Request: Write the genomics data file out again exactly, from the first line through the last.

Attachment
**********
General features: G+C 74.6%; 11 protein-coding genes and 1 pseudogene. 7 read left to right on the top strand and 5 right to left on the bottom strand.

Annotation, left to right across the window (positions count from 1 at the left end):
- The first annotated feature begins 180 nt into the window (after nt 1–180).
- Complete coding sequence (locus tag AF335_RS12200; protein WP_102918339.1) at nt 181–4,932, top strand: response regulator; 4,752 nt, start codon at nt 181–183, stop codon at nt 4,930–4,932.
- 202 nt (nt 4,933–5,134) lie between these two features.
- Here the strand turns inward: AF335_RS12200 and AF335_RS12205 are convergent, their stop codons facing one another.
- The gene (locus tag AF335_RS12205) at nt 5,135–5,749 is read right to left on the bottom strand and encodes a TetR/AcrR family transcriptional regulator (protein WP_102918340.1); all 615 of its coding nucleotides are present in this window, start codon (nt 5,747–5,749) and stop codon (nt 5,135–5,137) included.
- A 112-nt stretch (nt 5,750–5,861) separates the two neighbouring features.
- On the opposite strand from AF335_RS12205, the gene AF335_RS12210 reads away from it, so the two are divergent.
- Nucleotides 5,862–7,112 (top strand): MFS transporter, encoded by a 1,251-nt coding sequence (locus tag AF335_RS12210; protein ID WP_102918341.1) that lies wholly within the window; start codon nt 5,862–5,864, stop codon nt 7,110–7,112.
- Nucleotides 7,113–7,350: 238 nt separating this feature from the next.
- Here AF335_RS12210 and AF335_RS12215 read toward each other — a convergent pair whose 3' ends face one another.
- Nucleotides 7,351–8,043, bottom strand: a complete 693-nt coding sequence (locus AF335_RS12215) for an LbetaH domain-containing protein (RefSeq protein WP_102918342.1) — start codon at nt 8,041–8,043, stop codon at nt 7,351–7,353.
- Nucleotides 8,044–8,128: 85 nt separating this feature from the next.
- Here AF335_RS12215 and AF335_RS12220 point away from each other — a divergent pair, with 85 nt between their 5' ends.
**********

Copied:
General features: G+C 74.6%; 11 protein-coding genes and 1 pseudogene. 7 read left to right on the top strand and 5 right to left on the bottom strand.

Annotation, left to right across the window (positions count from 1 at the left end):
- The first annotated feature begins 180 nt into the window (after nt 1–180).
- Complete coding sequence (locus tag AF335_RS12200; protein WP_102918339.1) at nt 181–4,932, top strand: response regulator; 4,752 nt, start codon at nt 181–183, stop codon at nt 4,930–4,932.
- 202 nt (nt 4,933–5,134) lie between these two features.
- Here the strand turns inward: AF335_RS12200 and AF335_RS12205 are convergent, their stop codons facing one another.
- The gene (locus tag AF335_RS12205) at nt 5,135–5,749 is read right to left on the bottom strand and encodes a TetR/AcrR family transcriptional regulator (protein WP_102918340.1); all 615 of its coding nucleotides are present in this window, start codon (nt 5,747–5,749) and stop codon (nt 5,135–5,137) included.
- A 112-nt stretch (nt 5,750–5,861) separates the two neighbouring features.
- On the opposite strand from AF335_RS12205, the gene AF335_RS12210 reads away from it, so the two are divergent.
- Nucleotides 5,862–7,112 (top strand): MFS transporter, encoded by a 1,251-nt coding sequence (locus tag AF335_RS12210; protein ID WP_102918341.1) that lies wholly within the window; start codon nt 5,862–5,864, stop codon nt 7,110–7,112.
- Nucleotides 7,113–7,350: 238 nt separating this feature from the next.
- Here AF335_RS12210 and AF335_RS12215 read toward each other — a convergent pair whose 3' ends face one another.
- Nucleotides 7,351–8,043, bottom strand: a complete 693-nt coding sequence (locus AF335_RS12215) for an LbetaH domain-containing protein (RefSeq protein WP_102918342.1) — start codon at nt 8,041–8,043, stop codon at nt 7,351–7,353.
- Nucleotides 8,044–8,128: 85 nt separating this feature from the next.
- Here AF335_RS12215 and AF335_RS12220 point away from each other — a divergent pair, with 85 nt between their 5' ends.